What tips or suggestions would you give to someone interested in long-distance riding?
For anyone interested in touring, and who has the ability and a bike, my biggest piece of advice is to just do it! A lot of people (and corporations) would tell you that you don't have the "right" equipment. I've done short tours on shoe-string budgets, using a 30-year-old 10-speed steel road bike. It's totally possible.

For a first bike-camp ride, I recommend picking a nearby destination a day's ride away and doing an overnight. Take the camping gear, food, and water you need, and study your map to make sure you're riding the safest route as far as low car volume and rest stops/water refill stations. Riding with friends is certainly safer and more fun, but not necessary, depending on your own comfort levels.
Of course, for longer rides, it's important to make sure you have a bike that fits you well, and padded shorts make a huge difference in long-term comfort. 
Check out Adventure Cycling's website and maps.  I could go on and on about touring and what I've learned over the years. I'll need to cut myself off here!

You are also a commuter, do you commute year-round? 
Yes, I do commute year-round, through frigid and icy Wisconsin winters. I think my record commute was at a negative-40-degree windchill! Again, I don't necessarily think this is anything special; it's how I get around. I'm actually quite amused by weather and enjoy pushing myself through snowstorms, sleet, high winds, and tornado sirens. Honestly, the extreme heat gets to me more!
I owned a car for all of a year, and the trade-off of expenses and worries just wasn't worth it. I'd gladly take longer to get places by bike just so I don't have to deal with repairs, parking, insurance, plate renewal, de-icing, and maintenance. By bike, I feel more in-touch with my city and surroundings, with my body, and with ecosystems and life in general.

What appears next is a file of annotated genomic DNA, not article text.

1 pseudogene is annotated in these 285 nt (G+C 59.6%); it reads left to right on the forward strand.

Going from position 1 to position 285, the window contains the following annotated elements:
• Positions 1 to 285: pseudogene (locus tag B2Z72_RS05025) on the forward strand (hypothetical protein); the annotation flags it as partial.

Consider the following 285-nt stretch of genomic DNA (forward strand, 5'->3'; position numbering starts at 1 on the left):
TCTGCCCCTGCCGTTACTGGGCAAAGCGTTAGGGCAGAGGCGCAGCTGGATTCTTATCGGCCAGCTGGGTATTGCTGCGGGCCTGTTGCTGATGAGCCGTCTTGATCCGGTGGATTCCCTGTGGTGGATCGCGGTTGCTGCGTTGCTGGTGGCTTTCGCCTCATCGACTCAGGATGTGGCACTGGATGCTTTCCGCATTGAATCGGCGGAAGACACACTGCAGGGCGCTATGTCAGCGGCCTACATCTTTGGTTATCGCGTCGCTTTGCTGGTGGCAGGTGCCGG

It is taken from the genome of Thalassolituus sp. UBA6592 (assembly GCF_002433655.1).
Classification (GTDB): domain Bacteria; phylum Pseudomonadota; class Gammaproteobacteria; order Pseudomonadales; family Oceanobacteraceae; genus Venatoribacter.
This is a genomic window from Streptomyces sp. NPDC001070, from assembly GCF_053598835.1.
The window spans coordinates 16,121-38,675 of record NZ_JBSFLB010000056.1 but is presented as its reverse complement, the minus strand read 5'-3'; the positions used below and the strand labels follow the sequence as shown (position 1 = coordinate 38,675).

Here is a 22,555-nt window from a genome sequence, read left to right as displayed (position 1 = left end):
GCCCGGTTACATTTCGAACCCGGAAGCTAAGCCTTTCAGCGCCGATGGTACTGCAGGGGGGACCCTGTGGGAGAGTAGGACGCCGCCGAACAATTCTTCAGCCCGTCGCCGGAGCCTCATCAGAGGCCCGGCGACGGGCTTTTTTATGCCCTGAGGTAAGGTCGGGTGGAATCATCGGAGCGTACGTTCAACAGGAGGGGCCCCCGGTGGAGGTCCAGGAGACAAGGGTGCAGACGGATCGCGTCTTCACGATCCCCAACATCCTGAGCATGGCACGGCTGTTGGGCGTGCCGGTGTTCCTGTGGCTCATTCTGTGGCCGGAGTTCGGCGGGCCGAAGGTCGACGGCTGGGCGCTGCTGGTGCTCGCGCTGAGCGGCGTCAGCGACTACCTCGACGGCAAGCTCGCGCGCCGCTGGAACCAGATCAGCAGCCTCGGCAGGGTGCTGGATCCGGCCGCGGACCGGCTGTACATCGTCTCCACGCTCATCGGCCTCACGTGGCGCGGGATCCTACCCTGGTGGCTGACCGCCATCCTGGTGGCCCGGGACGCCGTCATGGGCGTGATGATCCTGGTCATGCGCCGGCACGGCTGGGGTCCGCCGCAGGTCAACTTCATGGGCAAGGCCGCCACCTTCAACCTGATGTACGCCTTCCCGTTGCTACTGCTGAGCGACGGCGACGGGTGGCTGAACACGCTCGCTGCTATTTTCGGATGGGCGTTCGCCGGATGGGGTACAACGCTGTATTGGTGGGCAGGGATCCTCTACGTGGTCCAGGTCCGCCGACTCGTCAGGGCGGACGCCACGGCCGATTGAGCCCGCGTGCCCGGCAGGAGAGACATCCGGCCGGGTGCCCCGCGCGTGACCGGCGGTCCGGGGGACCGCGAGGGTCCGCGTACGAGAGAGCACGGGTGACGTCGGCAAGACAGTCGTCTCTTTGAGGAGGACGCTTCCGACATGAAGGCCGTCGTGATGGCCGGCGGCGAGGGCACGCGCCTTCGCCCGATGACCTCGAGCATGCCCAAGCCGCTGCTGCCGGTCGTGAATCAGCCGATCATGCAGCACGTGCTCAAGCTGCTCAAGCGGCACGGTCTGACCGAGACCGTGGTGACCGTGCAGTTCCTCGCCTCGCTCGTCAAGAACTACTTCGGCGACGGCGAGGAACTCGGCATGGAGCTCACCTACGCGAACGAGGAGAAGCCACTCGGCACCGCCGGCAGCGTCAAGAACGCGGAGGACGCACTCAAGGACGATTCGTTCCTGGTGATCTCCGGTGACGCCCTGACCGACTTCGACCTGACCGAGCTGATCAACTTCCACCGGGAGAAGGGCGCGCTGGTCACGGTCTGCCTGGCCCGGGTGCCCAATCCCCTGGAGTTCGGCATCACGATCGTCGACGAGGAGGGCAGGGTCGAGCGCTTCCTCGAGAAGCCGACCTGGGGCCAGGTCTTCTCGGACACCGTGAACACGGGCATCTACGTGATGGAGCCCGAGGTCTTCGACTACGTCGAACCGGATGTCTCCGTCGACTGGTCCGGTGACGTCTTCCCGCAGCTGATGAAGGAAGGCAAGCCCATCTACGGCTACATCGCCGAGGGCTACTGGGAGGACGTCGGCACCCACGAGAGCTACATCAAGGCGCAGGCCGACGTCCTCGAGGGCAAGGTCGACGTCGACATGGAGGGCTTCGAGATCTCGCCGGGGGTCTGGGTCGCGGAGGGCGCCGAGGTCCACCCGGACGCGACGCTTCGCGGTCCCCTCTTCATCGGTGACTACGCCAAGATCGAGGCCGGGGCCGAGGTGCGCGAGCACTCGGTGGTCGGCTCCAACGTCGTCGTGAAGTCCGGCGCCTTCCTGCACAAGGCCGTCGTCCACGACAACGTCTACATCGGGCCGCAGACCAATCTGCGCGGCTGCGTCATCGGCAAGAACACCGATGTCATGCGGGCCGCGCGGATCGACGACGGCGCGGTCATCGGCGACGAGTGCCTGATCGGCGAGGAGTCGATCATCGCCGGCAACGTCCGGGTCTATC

What tips or suggestions would you give to a new commuter?
The #1 concern of new commuters, from my experience, is safety on the road.  As the saying goes, "Cars are coffins" for drivers and bikers alike. My biggest piece of advice here would be to plan safe routes. A lot of cities are starting to cater to cyclists and create infrastructure that makes commuting by bike safer and easier. If your city has this kind of infrastructure, stick to it!  Some cities make bike maps available for free, or you could check out Google Maps' recommended bike routes. Find a buddy to bike with. Try the route on a weekend when there are less drivers on the roads. Start small, and be cautious. And wear a helmet!

You are starting to get into single track via a fatbike, what inspired you to give it a shot and why on a fatbike?
I'd been wanting to get into mountain biking since my first (and only) ride with coworkers several years ago. I love bikes, and I love the outdoors, so it seemed like a good fit. I just didn't want to factor a new mountain bike into my tight budget until I knew I would have the time and means to ride regularly.  Without owning a car, how would I get out to mountain bike trails?

Last winter, I met a fatbiker who would become my best friend. He loaned me is his fatbike for a ride over the frozen lakes. I enjoyed the versatility of the fatbike, although it seemed a bit overboard to me.  And expensive. There's a strong community of fatbikers in my city that make it look like a lot of fun. Through my friend, I heard about the social rides and camaraderie, and the welcoming of all skill levels. I learned that there were all sorts of single track trails within a 40-minute bike ride; I didn't need a car! The entire city transforms into a playground when you get on a fatbike: construction sites, abandoned lots, deer trails by the river, and empty beaches. I was down for some adventure.

I chose a fatbike for the friendly community, for the versatility of riding through all terrain and weather, and for the confidence the fatbike gives me. Those huge tires make me feel like I can do anything. And I don't have to worry about maintaining shocks, which can be expensive and bothersome. The fat tires take in a lot of road and trail vibrations, and yet the bike is not much heavier than my commuter!